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View Full Version : How many AA passes are the kids using these days?



Dan Ritchie
08-02-2016, 02:08 PM
In the old days we actually did whole shows with 5 passes. Star Trek got 28 on one particularly noisy shot and I thought that was exotic at the time.
What are people using these days?

vonpietro
08-02-2016, 02:23 PM
between 15 and 30 usually - no more than 30 - it really jacks up the render times - but really does clean up nicely in case by case.

Prince Charming
08-02-2016, 03:17 PM
In the old days we actually did whole shows with 5 passes. Star Trek got 28 on one particularly noisy shot and I thought that was exotic at the time.
What are people using these days?

Also, depends on how much motion blur/dof you have going on. For low or no motion /blur dof you can get away with min 3 max 16 with gi MC samples at 8, Adaptive at .01, low discrepancy sampling. Depending on your lights and ref / refrac blur you may also want to up your light and shading samples if needed. If you have high dof/ motion blur I have gone up to 128 camera samples or more, but then take down the gi samples to 1 and shading and light to 1 as well. Its really a game of "fight the noise" where ever it ends up being whether it is in shading, lights, gi, or dof/motion blur.

raw-m
08-03-2016, 12:04 AM
I'm liking the look of the Gaussian recon filter for animation lately, min 1, max 16, no mb (done in AE using RSMB), dof or GI.

Amerelium
08-04-2016, 02:13 AM
1-8 samples, 0.01 threshold, box sharp classic - Doing a 3 min movie of a 90 km Culture GSV, going from outside to inside environment; going to take 3 months. Only visible difference I detected on higher settings were on the windows - got over 9 million of them placed, so I'd be rendering for years if I were to make it 100% 'pretty'...

Greenlaw
08-04-2016, 02:46 PM
I agree with the others--it really depends on the scene, i.e., type of detail, contrast, etc. Motion blur factors in too, but personally I haven't used 'in-camera' motion blur since 2005, preferring post-blurring with motion vector data, in studio production or personal work. Just don't have the time or patience for 'real' motion blur.

My typical settings are Adaptive Sampling On, 10-12 Samples and up from there but very rarely going over 18-20. I like to use multi-sample lights like Dome and DP Infinite, so I usually have my Light Samples between 6 - 10, possibly higher but it depends on how much noise I see in the shadows.

I've worked with artists who have varying ideas about what's optimal so I suggest experimenting and figuring out what works best for you.

Prince Charming
08-04-2016, 05:15 PM
but personally I haven't used 'in-camera' motion blur since 2005,
Did you use another app for instancing or something, or not use instances at all?

Greenlaw
08-04-2016, 06:37 PM
Lightwave Instancing can output motion vectors, as can FiberFX.

In the distant past, like back when we used HD Instance and Sasquatch, we often had to cheat the motion vector data by using proxy geometry or in the case of Sasquatch we used a custom Fusion tool to expand the vector data to cover the region where the 'hair' existed. This wasn't not especially accurate but visually it worked most of the time. In really difficult situations, we might render the Sasquatch pass with 'in-camera' motion blur but that was pretty rare.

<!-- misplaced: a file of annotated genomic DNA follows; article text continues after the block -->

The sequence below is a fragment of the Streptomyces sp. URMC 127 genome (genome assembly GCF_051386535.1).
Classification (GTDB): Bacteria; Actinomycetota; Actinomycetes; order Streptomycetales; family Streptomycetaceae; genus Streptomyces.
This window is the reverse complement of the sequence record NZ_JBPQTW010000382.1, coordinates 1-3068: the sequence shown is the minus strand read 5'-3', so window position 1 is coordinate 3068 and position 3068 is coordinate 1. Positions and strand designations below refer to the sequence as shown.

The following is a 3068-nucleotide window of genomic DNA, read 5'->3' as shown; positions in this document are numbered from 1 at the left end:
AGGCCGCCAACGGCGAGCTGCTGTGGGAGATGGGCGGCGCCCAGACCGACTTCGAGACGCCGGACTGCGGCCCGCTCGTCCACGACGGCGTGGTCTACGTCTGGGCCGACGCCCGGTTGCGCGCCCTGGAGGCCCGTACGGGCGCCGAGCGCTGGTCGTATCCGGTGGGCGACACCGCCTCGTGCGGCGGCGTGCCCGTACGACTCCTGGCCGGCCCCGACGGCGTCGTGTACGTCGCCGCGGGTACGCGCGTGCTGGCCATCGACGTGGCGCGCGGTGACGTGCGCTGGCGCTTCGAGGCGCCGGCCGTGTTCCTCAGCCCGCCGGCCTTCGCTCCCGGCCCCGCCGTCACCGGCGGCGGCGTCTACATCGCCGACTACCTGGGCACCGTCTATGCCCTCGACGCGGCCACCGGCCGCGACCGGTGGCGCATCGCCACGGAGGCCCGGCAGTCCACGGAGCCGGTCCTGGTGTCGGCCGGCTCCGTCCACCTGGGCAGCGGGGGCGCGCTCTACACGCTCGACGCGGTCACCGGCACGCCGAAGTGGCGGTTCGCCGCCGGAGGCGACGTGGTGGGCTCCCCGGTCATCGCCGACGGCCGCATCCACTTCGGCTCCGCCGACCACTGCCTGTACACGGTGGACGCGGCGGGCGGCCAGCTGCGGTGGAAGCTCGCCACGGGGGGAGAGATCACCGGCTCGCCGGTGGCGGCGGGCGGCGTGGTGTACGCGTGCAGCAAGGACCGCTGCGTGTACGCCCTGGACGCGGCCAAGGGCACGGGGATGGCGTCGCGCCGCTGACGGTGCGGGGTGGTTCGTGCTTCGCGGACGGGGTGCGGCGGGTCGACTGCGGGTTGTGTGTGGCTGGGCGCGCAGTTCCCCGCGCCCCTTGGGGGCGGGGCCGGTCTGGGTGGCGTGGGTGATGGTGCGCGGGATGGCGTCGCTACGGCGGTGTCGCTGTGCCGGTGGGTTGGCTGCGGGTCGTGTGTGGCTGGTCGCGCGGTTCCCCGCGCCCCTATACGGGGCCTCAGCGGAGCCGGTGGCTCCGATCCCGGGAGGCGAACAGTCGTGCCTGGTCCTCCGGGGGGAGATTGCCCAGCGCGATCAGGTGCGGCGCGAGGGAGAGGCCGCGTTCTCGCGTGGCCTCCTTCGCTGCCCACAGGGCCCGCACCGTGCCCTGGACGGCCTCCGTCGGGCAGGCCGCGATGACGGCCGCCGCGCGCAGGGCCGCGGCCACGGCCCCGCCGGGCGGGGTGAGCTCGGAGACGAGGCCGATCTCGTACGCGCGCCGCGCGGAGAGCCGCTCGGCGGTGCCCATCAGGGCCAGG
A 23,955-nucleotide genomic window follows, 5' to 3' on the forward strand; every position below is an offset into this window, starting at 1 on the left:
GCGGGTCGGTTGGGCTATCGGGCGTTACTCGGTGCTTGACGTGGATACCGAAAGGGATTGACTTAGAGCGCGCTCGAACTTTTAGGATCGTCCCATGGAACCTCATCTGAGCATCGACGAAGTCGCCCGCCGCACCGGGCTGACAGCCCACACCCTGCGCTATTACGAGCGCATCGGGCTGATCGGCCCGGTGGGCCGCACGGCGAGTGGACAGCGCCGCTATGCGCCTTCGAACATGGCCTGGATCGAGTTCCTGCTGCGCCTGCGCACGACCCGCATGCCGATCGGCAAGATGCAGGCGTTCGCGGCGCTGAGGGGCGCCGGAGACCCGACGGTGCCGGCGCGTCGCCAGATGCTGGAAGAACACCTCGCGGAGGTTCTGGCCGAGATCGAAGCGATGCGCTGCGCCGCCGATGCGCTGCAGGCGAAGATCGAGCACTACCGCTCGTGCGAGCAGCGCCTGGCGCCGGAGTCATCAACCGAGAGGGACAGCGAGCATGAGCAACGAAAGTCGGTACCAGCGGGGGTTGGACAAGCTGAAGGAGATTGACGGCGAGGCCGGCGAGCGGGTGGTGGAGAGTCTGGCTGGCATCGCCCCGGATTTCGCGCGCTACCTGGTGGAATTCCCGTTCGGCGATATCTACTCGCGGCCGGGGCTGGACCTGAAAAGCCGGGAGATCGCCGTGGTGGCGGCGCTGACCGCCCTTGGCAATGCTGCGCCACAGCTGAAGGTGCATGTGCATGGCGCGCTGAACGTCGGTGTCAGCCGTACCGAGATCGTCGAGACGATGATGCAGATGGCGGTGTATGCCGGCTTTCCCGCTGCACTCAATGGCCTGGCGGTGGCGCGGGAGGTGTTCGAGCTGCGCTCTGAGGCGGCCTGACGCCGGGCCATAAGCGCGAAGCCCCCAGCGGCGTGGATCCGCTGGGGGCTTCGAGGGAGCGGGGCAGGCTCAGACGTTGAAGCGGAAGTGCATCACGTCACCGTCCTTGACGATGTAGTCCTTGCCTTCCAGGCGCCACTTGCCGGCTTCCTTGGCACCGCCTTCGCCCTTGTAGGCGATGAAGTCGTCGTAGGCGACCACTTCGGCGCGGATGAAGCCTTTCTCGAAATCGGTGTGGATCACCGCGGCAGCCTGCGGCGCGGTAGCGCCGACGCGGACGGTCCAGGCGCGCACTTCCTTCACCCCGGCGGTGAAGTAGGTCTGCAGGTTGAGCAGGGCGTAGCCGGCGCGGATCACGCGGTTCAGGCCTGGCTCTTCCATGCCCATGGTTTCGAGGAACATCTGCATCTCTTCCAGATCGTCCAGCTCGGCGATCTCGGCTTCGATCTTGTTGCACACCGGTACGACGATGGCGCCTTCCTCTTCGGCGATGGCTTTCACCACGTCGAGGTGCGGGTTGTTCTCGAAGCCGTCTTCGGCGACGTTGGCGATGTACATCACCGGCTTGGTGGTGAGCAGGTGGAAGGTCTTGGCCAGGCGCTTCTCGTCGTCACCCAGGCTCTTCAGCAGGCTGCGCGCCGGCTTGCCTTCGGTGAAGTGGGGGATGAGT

TBH, I'm really glad I don't have to do any of the above anymore. It's so much easier to just render an exr with the proper motion vector data for composting.

Prince Charming
08-04-2016, 06:46 PM
Instancing can output motion vectors, as can FiberFX.
LOL... not since 2005.

Greenlaw
08-04-2016, 06:55 PM
No, not since then. :)

I think I started using FiberFX motion vectors in Fusion in 2012 or 2013. Wait I have a blog entry about that:

http://littlegreendog.com/2013/03/07/sister-makes-her-move/

Back when we did Devil May Cry (2011 or 2012 I think?), I used the vector expansion trick for FiberFX described above, and in some cases where I felt I could get away with it I just threw RSMB over the fiber pass. This was actually the first job where we used FiberFX; before that we always used Sasquatch.

Prince Charming
08-04-2016, 06:57 PM
Its lame to change your comment and make my response look not relevant. Could have easily just posted another response, but at least now I know what kind of person I am talking to...

spherical
08-04-2016, 10:39 PM
OK.... I'm outtahere.... This is turning, again, as ugly as other threads previously have. Yeesh.

Prince Charming
08-04-2016, 10:46 PM
OK.... I'm outtahere.... This is turning, again, as ugly as other threads previously have. Yeesh.
I mean, you do see what I was talking about right? I thought I was pretty kind about it.
I replied to a comment, then the comment I replied to was changed to be something other than what I replied to. Its not that big a deal, but it is kinda lame... do you not agree? Do you think that is proper forum etiquette?

magiclight
08-05-2016, 03:41 AM
Always include the comment you reply to in your own post (I didn't do that now ;) ) avoids that kind of problem even though you may get complains from moderators now and then if you include a comment from the previous post.

back on topic: I have to use around 30 or more but I am using noisy dome lights and spherical lights all the time.